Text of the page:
Scranton, the county seat, soon became a symbol of the early 20th century’s hunger for wealth, like a character from the Great Gatsby who couldn’t spend their riches quickly enough. It was known as the “Electric City,” earning its nickname through the first-ever electric streetcars rolling down the avenues leading to an exotic menagerie of elephants and tigers at the local zoo. Five miles away, in Olyphant, those luxuries seemed like distant fantasies. Mining, even a generation removed from the underage breaker boys crushed to death under their coal carts, was dangerous and deadly. Anthracite mining required more blasting and deeper tunnels than those for bituminous coal, creating fragile coal seams where any small mistake became amplified with grave consequences. Explosions happened regularly, ignited by the little spark from a miner’s lamp or pipe. Hundreds of men died the year of my grandfather’s birth, their deaths by suffocation and gas explosion distilled into insurance company columns focusing on issues of liability and fault. This was all for $7.53 a day. The miners existed precariously at the bottom rung of the middle class, one workplace injury away from financial ruin. Still, it was enough to feed a family in the midst of the Depression, and the abundance of the coal fields was an exception in a country filled with homelessness and dust storms. Everyone in town worked in the mines whether they liked it or not. The earth underneath Olyphant’s main streets would occasionally buckle, the reverberations of a mining accident bubbling towards the surface, engulfing a home, a car, or a dream. My grandfather refused to be pulled underground with them. He wanted more…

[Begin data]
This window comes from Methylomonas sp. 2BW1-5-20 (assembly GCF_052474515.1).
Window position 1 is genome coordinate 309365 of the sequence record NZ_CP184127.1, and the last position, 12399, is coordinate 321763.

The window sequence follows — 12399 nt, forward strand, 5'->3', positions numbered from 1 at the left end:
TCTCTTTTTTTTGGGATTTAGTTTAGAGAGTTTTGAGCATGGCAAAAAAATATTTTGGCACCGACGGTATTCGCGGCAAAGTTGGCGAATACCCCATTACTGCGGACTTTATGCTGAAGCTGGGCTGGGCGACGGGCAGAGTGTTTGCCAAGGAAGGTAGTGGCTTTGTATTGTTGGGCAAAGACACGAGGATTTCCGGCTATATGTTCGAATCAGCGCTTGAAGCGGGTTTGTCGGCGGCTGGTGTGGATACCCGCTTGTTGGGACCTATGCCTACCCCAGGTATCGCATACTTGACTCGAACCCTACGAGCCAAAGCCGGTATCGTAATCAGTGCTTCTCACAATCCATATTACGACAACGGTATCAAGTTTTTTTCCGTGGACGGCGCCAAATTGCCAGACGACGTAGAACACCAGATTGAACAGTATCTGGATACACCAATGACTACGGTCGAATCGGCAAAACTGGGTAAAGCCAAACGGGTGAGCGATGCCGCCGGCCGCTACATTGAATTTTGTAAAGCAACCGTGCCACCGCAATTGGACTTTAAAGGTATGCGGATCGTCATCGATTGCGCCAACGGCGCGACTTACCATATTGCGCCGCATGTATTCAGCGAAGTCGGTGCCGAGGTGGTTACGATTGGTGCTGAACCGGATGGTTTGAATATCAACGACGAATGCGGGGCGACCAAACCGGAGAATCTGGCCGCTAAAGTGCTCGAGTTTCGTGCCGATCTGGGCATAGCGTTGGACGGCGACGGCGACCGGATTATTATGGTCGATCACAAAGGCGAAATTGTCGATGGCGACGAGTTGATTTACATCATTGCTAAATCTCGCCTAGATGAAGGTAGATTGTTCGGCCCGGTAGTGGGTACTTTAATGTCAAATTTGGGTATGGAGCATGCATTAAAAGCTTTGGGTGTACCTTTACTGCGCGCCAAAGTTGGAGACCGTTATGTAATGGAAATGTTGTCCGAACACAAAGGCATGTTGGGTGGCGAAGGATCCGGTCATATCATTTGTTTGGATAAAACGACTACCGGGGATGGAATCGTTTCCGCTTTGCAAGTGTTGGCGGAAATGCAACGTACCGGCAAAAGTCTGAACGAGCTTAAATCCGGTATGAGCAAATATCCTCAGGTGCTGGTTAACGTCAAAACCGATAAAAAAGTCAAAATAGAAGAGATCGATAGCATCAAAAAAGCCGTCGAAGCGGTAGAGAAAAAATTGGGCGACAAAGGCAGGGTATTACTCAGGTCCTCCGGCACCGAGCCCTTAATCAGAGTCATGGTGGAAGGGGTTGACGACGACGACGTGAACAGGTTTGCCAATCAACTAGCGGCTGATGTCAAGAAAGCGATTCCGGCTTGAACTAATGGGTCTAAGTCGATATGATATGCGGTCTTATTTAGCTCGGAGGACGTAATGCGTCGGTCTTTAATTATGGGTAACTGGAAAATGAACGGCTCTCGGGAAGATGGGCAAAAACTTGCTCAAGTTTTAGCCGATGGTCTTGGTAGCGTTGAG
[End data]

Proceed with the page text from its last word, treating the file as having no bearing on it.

…I always felt like my grandfather’s military service was an enigma. Throughout my childhood, it came in flashes, a brief viewing of his Purple Heart on Veteran’s Day or in the expensive patriotic floral arrangements my grandmother ordered without fail for his shelf in the mausoleum each Memorial Day. No one ever talked about what he actually saw because he rarely spoke about anything. Information dripped out like a leaky faucet, the discoveries infrequent but telling. Homemade jug wine prompted my great uncles to divulge that my grandfather had been in D-Day, painting a dramatic picture of how he stormed the beaches of Normandy, rivaling the opening sequence of Saving Private Ryan. That glory was tainted with awkwardness as they chuckled about how my grandfather had lied about his age, was caught, sent back to finish high school, and promptly returned to the army. Yet no one questioned his choice. Anyone who witnessed my grandfather’s decision is now either dead or ill. But in the end, it really doesn’t matter. What matters is what he saw and could never unsee….
To buy the book on Amazon, click here
More excerpts on the Medium Page
Listen to the Podcast